The sonatas on this album are considered to be harder than most Mozart piano sonatas because they present a few more technical challenges, such as ornaments at the beginning of the melody or contrapuntal entrances of the theme, than his other sonatas. Alfred Brendel makes these challenges sound oh-so-easy and natural. His is a graceful Mozart with many detailed shadings, despite his occasionally playing with more forcefulness than is necessary and not as subtly as it could be. The opening of the Sonata in E flat, K. 282, and the Fantasia, K. 396, have similarities in their slow, meandering, but not random, temperaments. Brendel gives the minuets of the E flat sonata more idiosyncratic humor than one expects of a stately dance. The Sonata in D major, K. 576, is particularly elegant. He doesn't make too much of the hunting call at the very beginning of the first movement's main theme, but keeps it in proportion with the rest of the theme, and he handles all the contrapuntal entrances of that same theme as if they were part of a full-fledged fugue. Brendel recognizes the Classical refinements of Mozart's sonatas and combines those with a little coloring to give them more depth and character.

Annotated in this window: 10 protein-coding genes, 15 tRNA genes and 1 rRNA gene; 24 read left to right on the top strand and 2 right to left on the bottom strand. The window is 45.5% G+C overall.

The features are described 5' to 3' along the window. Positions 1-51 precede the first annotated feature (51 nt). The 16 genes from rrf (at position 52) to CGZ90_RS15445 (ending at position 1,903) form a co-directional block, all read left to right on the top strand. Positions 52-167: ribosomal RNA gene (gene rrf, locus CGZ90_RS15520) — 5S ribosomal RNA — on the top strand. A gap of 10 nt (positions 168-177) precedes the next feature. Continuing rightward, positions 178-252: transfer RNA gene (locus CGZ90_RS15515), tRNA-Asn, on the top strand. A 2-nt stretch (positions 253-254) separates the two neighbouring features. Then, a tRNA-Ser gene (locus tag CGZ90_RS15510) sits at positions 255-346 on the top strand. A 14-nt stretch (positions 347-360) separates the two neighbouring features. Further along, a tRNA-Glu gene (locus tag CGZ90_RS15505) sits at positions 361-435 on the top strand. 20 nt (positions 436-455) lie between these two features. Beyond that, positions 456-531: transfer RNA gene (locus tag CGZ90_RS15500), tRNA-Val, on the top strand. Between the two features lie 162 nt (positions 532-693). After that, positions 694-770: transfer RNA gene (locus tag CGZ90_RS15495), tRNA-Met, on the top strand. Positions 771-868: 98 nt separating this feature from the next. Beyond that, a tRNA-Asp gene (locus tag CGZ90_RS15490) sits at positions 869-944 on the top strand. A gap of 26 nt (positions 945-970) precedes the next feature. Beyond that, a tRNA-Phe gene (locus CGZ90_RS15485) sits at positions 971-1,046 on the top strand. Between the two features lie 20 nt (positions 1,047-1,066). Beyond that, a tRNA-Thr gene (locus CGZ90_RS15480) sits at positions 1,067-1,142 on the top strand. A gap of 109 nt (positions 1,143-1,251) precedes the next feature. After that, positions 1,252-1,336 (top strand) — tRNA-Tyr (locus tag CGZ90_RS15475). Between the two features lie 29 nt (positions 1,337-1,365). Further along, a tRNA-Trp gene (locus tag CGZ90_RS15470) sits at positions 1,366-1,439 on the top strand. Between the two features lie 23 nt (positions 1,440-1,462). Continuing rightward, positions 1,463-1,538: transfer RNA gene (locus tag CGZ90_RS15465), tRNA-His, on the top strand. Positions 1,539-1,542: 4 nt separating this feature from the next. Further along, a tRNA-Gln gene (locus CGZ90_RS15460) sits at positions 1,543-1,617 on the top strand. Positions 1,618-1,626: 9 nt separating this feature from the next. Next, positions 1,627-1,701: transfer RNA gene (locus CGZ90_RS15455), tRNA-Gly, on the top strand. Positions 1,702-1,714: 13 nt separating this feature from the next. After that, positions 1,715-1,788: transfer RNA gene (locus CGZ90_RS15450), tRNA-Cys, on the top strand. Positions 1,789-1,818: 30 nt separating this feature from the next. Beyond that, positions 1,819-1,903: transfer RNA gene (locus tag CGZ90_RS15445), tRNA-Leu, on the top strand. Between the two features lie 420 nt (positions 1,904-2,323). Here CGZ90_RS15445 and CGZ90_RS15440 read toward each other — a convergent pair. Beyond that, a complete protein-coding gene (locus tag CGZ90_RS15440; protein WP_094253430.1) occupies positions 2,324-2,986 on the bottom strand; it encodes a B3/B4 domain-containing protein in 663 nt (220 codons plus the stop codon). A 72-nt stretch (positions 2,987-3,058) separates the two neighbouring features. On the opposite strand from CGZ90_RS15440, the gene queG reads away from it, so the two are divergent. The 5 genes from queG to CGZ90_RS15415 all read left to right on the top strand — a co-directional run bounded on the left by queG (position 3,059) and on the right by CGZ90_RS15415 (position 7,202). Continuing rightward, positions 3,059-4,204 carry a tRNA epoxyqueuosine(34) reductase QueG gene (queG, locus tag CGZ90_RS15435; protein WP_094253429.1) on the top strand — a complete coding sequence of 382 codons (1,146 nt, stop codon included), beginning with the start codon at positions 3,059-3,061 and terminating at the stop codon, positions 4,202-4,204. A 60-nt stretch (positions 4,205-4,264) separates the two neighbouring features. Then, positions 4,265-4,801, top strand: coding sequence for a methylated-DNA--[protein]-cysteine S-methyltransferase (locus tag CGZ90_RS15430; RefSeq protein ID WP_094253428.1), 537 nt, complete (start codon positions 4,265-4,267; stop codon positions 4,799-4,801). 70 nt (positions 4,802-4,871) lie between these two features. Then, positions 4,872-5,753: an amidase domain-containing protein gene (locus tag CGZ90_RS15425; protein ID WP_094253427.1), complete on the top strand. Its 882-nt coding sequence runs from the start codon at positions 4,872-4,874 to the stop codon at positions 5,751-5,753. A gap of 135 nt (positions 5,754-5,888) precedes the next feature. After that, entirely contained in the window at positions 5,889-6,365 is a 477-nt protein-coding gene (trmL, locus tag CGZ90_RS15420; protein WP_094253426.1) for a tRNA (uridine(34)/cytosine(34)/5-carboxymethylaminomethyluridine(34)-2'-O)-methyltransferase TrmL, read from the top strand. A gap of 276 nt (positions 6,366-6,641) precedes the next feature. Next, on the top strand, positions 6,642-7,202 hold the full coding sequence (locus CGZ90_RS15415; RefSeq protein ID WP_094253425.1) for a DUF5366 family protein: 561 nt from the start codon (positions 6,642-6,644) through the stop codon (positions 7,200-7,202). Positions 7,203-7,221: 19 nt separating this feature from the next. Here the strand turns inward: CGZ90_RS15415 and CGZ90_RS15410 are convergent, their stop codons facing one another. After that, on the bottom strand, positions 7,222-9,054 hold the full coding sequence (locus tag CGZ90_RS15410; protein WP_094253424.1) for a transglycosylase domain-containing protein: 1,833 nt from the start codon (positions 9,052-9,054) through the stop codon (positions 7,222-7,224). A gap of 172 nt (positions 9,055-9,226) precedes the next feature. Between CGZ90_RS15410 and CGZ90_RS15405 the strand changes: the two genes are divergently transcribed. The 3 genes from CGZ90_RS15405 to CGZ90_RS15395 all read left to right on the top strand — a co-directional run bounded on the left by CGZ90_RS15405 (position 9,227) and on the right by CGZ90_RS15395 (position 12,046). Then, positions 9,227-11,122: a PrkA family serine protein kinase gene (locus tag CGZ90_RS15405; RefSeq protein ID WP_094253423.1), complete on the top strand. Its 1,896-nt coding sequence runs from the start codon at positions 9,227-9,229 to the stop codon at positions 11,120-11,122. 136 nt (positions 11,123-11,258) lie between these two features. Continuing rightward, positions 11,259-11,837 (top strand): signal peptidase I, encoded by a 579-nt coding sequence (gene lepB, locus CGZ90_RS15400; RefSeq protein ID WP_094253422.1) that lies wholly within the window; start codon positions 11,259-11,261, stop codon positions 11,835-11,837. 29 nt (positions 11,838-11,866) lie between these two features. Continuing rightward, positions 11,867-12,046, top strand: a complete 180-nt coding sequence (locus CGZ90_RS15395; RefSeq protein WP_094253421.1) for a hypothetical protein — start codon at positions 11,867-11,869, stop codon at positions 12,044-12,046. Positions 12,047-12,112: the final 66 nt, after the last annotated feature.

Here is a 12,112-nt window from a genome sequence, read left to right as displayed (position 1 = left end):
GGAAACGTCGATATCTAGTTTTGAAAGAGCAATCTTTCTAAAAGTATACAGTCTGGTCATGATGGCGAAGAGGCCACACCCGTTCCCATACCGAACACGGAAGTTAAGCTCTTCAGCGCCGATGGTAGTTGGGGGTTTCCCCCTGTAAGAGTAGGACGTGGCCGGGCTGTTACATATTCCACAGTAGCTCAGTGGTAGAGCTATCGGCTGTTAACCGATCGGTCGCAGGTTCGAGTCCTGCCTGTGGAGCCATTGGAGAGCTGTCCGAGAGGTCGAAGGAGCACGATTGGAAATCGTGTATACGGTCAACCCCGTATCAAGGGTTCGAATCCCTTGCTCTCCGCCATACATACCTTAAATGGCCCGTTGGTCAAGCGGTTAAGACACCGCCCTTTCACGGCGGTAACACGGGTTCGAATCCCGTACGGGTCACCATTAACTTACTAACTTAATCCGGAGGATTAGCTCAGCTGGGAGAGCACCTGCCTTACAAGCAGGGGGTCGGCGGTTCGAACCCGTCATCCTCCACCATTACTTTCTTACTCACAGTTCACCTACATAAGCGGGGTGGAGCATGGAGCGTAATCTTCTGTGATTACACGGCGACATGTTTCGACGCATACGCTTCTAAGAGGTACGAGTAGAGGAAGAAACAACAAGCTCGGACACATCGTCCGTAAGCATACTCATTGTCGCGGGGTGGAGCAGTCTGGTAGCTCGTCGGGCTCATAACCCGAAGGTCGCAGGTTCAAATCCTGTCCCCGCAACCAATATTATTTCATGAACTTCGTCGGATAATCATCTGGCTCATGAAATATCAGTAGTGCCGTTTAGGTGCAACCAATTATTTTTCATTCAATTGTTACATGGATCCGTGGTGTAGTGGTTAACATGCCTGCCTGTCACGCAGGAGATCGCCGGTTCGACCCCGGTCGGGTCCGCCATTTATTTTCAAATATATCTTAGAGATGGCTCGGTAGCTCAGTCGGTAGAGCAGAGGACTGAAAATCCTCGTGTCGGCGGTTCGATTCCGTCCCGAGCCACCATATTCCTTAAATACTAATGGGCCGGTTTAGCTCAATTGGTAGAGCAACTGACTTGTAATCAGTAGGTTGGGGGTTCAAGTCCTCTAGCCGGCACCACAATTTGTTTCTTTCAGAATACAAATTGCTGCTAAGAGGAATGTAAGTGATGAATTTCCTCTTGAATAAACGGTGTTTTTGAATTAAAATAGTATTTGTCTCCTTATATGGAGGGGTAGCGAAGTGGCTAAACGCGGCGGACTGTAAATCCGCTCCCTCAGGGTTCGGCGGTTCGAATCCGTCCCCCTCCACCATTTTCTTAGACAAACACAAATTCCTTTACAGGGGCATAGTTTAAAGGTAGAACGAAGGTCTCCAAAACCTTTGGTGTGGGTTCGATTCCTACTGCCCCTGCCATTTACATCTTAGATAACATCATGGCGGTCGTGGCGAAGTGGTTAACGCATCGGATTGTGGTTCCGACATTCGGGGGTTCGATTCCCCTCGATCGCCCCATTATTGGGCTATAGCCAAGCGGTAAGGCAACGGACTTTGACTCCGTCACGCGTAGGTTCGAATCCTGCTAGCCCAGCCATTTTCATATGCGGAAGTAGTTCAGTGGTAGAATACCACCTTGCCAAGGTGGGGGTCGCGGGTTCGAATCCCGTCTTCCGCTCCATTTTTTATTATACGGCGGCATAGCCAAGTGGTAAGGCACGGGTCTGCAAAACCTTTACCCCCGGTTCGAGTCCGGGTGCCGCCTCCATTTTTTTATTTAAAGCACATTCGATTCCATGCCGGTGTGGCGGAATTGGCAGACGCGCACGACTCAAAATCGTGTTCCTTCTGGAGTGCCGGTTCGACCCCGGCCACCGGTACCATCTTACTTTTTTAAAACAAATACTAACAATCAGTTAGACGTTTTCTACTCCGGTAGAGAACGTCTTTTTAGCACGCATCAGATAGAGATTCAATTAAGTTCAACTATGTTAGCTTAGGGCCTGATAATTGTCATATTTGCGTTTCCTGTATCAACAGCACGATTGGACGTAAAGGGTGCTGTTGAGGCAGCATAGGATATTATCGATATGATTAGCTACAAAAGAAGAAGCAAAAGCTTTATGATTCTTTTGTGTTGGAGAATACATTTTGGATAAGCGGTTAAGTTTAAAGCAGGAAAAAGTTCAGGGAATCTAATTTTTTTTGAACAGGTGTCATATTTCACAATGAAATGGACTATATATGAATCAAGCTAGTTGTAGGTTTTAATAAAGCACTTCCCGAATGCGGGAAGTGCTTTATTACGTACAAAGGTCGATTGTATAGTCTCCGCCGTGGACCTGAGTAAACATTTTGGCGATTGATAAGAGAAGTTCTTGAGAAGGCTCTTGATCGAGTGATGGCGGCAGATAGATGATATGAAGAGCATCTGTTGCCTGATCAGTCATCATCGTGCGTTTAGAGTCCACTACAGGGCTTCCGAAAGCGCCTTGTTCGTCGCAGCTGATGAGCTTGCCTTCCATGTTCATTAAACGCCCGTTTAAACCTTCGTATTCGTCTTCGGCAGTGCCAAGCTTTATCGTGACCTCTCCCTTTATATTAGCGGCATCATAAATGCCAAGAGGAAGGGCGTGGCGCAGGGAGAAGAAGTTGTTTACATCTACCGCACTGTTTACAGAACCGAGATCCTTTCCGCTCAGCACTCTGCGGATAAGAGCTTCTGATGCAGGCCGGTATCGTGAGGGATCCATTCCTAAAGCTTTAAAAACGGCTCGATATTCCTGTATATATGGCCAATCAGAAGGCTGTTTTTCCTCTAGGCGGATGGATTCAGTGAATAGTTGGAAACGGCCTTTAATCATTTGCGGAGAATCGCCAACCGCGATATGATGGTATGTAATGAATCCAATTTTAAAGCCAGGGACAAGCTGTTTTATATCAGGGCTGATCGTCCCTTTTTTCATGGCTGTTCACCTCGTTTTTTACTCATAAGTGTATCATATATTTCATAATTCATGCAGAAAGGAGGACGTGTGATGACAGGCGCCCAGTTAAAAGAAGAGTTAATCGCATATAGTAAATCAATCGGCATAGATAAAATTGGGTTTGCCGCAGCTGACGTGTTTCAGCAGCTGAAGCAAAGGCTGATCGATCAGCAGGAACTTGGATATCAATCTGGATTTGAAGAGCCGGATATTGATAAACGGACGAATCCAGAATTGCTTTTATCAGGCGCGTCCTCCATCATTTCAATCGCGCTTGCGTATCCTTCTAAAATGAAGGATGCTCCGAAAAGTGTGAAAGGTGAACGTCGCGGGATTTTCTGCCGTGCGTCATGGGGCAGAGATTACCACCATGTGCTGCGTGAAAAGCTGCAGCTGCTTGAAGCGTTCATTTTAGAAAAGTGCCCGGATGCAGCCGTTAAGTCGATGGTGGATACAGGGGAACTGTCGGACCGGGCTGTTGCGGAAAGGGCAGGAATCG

Review by Patsy Morita
|Piano Sonata No. 3 in B flat, K. 281|
|Piano Sonata No. 4 in E flat, K. 282|
|Piano Sonata No. 17 in D, K. 576|